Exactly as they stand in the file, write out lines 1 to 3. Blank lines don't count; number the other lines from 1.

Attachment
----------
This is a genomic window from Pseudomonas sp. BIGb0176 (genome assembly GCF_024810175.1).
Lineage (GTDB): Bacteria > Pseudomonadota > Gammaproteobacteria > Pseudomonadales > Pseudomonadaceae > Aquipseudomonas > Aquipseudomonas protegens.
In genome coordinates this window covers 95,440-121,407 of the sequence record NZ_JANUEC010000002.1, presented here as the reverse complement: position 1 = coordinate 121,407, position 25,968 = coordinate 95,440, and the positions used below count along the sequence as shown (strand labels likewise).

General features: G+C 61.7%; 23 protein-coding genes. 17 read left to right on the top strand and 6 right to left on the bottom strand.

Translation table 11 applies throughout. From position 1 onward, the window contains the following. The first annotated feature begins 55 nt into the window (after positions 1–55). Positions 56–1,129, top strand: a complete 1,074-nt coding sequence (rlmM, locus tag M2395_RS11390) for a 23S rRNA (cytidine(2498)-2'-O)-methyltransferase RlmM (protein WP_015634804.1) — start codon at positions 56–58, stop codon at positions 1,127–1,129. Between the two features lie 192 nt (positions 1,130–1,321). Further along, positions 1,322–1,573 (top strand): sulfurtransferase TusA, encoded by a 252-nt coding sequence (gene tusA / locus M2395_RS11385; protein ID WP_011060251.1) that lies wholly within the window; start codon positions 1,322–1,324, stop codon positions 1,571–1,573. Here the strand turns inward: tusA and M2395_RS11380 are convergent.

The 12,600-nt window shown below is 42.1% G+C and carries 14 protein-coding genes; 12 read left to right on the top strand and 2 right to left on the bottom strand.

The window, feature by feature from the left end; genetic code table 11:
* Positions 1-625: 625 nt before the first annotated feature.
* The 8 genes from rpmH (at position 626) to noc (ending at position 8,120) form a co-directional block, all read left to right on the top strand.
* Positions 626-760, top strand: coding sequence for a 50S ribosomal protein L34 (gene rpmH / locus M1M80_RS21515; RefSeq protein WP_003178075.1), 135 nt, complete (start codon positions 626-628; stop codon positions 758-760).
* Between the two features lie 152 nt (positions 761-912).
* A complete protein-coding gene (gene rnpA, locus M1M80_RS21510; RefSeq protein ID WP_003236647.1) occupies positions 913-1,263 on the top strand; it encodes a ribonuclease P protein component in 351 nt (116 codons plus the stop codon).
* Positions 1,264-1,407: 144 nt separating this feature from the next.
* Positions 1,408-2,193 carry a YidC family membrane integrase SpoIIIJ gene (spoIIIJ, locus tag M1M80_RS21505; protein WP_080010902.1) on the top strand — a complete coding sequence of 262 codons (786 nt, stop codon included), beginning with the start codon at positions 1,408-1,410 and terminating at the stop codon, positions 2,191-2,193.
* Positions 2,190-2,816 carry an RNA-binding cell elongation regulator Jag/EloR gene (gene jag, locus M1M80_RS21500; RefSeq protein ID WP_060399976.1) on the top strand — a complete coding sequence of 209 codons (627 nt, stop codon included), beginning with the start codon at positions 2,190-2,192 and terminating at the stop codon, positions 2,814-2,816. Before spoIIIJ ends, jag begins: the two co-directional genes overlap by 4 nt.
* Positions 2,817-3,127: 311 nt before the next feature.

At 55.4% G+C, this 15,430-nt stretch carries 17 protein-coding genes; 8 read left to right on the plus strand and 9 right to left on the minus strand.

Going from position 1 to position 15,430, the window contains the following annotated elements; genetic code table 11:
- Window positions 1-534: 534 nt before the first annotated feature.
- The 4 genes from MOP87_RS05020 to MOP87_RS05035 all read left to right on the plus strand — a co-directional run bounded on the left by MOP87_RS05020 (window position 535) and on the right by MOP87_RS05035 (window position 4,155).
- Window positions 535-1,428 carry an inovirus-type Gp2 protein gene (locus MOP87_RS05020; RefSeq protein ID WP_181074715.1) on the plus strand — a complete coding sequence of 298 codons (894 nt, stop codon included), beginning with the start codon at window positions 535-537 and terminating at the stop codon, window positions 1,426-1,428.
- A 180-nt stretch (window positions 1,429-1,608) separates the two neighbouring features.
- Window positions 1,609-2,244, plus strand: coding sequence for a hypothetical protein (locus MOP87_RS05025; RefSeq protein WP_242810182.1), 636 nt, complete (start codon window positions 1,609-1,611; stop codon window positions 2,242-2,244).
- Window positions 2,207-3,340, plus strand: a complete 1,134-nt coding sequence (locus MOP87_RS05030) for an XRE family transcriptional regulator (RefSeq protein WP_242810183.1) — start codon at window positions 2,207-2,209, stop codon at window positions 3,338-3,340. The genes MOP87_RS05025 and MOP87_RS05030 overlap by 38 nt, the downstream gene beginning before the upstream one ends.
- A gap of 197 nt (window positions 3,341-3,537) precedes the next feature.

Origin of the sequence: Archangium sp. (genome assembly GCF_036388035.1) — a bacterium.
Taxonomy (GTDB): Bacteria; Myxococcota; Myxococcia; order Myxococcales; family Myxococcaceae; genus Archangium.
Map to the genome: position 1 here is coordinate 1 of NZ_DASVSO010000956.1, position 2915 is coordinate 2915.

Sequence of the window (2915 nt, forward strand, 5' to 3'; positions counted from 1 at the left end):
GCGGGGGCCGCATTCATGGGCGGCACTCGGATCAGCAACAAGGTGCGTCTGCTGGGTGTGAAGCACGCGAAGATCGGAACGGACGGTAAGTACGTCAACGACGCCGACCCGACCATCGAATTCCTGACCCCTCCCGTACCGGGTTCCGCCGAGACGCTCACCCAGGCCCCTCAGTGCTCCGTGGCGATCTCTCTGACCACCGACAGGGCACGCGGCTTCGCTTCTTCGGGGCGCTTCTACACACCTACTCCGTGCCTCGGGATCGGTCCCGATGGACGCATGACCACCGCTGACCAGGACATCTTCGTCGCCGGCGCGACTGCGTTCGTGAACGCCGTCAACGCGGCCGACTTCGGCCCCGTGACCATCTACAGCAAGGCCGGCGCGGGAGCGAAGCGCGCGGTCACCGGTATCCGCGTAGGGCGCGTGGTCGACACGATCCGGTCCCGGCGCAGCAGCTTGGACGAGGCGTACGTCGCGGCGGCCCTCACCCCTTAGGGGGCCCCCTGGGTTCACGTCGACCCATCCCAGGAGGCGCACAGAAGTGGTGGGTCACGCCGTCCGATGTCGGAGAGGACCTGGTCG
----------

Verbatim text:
This is a genomic window from Pseudomonas sp. BIGb0176 (genome assembly GCF_024810175.1).
Lineage (GTDB): Bacteria > Pseudomonadota > Gammaproteobacteria > Pseudomonadales > Pseudomonadaceae > Aquipseudomonas > Aquipseudomonas protegens.
In genome coordinates this window covers 95,440-121,407 of the sequence record NZ_JANUEC010000002.1, presented here as the reverse complement: position 1 = coordinate 121,407, position 25,968 = coordinate 95,440, and the positions used below count along the sequence as shown (strand labels likewise).